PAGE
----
Examples of concretions. See the pregnant belly on the right?
Our first campsite was off the main road to Borrego Springs, next to a dirt road that wound across the desert before descending into a long wash which cut a steep-sided canyon through the sandy, rocky soil. As we explored the wash for a few miles, Kathy pointed out many sensuously curved stones embedded in the eroded sedimentary walls. We had fun describing what we saw in each one—many were curvy butts or pregnant bellies, but some had warts and one slope was covered in a river of cannon ball sized light-colored rocks, hence the name Cannonball Alley. Called concretions, these globular masses are created when stickier mud forms around something that becomes a nucleus (like a leaf, tooth, stick, or fossil) and it hardens into a rounded stone that wears away more slowly than the surrounding material. In the past people imagined they were dinosaur eggs, fossils, human artifacts, or something from outer space. I could understand why they were considered a geological curiosity—they sure gave us some fun entertainment and giggles as we hiked the canyon!
After 3 nights we felt settled in and rested up enough to make a move to the next, more remote site Kathy had in mind. She had often shared stories with me of going to her Secret Spot in Anza Borrego—a place she went to with her family and solo for many decades. They even celebrated holidays there sometimes. We caravanned to Borrego Springs to stock up on enough groceries and water for 2 weeks, and drove for a few more hours before turning off onto a dirt road several miles north of the Mexico border. The road was pretty hairy in a couple of places—I held my breath as I felt Wanda might tip over on one steeply-sloped curve—but finally after about a half hour Kathy veered into a pullout big enough for several cars and almost totally surrounded by large reddish boulders—a protective womb for us to call home. The rounded boulder piles reminded me of the Alabama Hills, with a gorgeous view of distant mountain ranges, except the landscape was thick with cactus. Kathy beamed as she showed me around to her favorite places to hang out, sharing memories of being there with her dad and son. I knew I was in for a special treat!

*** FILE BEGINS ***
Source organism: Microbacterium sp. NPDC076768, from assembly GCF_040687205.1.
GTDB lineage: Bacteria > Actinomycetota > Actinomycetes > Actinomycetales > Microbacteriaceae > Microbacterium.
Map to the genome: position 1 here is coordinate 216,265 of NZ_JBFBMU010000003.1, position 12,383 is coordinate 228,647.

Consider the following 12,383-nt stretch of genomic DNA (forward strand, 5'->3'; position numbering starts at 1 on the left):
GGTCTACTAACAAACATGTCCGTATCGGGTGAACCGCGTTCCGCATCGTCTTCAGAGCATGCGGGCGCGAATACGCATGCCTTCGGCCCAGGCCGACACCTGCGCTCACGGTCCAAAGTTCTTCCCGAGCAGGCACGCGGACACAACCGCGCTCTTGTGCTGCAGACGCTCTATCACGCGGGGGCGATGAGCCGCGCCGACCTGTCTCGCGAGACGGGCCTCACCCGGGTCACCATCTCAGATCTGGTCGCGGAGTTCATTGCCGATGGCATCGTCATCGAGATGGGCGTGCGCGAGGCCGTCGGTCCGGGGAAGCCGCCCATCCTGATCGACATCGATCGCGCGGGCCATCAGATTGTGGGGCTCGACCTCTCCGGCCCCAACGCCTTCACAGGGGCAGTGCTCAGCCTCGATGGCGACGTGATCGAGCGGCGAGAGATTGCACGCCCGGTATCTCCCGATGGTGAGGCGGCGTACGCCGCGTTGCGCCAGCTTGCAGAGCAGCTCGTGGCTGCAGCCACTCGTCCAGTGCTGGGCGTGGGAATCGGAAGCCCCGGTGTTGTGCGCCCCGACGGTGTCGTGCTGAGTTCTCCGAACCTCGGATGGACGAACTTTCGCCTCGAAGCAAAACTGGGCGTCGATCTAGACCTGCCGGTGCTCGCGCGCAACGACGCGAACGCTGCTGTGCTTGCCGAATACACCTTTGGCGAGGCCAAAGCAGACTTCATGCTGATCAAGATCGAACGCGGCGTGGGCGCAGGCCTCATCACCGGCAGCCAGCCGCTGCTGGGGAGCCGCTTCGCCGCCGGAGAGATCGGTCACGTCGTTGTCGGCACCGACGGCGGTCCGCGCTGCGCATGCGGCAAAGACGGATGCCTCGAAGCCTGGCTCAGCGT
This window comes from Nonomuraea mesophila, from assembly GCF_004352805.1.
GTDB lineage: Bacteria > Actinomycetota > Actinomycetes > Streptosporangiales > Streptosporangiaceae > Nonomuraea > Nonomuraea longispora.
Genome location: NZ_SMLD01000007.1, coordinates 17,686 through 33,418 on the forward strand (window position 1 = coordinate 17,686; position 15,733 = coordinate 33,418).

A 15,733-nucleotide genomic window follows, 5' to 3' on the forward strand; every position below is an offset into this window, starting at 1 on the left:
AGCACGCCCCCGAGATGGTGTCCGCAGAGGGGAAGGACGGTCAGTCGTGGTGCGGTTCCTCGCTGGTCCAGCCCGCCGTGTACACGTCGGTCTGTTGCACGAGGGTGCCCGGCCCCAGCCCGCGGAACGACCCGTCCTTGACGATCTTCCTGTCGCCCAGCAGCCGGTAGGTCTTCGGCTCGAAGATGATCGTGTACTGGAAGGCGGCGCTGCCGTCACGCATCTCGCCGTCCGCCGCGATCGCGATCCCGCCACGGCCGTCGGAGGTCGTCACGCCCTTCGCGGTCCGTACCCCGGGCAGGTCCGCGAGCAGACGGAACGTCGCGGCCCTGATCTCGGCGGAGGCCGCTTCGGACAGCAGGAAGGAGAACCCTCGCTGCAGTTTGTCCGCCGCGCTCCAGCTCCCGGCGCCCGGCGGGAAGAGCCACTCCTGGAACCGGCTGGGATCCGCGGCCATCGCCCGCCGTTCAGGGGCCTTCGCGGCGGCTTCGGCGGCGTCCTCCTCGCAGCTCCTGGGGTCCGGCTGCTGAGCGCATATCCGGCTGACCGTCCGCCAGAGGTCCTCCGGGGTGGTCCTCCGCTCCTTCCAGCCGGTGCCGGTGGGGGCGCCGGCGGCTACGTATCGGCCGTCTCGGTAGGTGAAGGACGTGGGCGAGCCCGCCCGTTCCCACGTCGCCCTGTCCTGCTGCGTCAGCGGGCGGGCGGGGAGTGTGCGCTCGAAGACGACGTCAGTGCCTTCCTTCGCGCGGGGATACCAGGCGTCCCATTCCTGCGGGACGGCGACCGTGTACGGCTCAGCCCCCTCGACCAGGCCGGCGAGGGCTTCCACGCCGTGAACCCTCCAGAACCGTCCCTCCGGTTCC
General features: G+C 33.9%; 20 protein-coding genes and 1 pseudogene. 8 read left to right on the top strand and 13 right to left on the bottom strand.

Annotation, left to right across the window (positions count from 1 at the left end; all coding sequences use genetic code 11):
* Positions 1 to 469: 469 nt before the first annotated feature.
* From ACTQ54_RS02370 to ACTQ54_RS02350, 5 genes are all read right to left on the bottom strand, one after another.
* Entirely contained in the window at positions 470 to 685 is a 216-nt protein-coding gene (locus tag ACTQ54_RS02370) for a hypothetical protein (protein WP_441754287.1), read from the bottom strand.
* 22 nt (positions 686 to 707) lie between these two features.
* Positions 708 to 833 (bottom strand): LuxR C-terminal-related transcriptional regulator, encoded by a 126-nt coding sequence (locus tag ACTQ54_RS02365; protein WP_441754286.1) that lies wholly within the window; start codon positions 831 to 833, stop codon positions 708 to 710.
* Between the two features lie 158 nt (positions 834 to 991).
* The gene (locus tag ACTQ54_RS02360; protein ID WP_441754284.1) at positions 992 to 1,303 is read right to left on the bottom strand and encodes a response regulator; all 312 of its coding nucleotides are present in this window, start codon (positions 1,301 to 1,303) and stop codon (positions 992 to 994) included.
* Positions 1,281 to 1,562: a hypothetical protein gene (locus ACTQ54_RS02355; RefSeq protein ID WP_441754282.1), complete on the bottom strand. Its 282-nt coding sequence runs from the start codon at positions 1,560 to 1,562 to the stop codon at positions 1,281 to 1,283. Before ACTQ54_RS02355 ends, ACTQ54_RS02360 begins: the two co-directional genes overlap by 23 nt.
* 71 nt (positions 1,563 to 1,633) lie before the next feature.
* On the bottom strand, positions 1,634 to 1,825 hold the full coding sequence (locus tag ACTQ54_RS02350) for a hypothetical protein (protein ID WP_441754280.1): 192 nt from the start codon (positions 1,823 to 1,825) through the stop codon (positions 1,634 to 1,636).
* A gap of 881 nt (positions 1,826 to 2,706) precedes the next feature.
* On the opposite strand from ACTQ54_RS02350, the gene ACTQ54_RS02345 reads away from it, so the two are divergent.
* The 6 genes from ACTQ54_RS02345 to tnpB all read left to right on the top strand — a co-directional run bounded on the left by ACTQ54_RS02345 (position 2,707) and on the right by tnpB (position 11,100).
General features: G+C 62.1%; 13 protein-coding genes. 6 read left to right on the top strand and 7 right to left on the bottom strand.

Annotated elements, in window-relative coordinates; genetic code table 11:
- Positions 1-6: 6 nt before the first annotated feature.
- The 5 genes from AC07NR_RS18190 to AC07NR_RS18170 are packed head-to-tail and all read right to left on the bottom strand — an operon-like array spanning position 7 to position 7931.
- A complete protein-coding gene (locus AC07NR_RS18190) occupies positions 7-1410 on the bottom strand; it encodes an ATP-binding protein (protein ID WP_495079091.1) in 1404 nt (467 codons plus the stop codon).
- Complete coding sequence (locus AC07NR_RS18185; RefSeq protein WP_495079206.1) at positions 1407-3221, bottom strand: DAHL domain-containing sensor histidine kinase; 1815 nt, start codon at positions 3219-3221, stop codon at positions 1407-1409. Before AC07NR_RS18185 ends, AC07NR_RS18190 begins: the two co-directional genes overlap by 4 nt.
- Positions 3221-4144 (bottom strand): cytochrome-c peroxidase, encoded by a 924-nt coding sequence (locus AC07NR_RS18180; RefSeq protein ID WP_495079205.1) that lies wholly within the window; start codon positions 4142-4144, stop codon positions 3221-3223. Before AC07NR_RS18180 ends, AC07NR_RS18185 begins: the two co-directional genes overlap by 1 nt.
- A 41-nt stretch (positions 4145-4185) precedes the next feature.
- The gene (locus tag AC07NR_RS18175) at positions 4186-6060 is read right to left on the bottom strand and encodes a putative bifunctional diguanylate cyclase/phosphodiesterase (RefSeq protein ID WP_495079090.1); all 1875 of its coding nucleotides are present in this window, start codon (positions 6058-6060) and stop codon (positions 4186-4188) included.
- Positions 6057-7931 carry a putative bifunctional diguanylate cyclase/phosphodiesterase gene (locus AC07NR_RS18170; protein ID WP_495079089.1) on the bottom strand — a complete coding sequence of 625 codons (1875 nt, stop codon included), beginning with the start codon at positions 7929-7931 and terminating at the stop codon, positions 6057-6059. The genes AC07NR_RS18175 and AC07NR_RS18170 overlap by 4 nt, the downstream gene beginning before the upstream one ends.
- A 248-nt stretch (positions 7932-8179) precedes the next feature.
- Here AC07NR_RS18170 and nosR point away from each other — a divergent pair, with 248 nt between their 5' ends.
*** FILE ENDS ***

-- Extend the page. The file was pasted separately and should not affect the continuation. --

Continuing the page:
Eating well in the desert!
By this time Kathy and I had some routines in place. We decided I would cook and she would wash dishes and buy the groceries. I loved having the role of being a camp chef! I rotated my favorite meals for breakfasts and dinners and even came up with some new inventions, incorporating produce from Kathy’s garden and stepping up to the challenge of using the more vulnerable meats and vegetables first since we had no freezer. We had hot green smoothies, greens and eggs, omelettes, almond meal pancakes, or granola and fruit (on my mornings off) for breakfast, and chicken soups (one with kelp noodles and one with a Thai coconut milk base), coconut butternut squash soup (squash from Kathy’s garden), stir-fries, polenta with chicken sausage and veggies, potatoes (from her garden) and sausage with grilled veggies, lentil pasta with pesto and sautéed squash and peppers, quinoa tabouli, and I even learned how to barbecue some beef with homemade chimichuri sauce. Gourmet camping is a delight for me!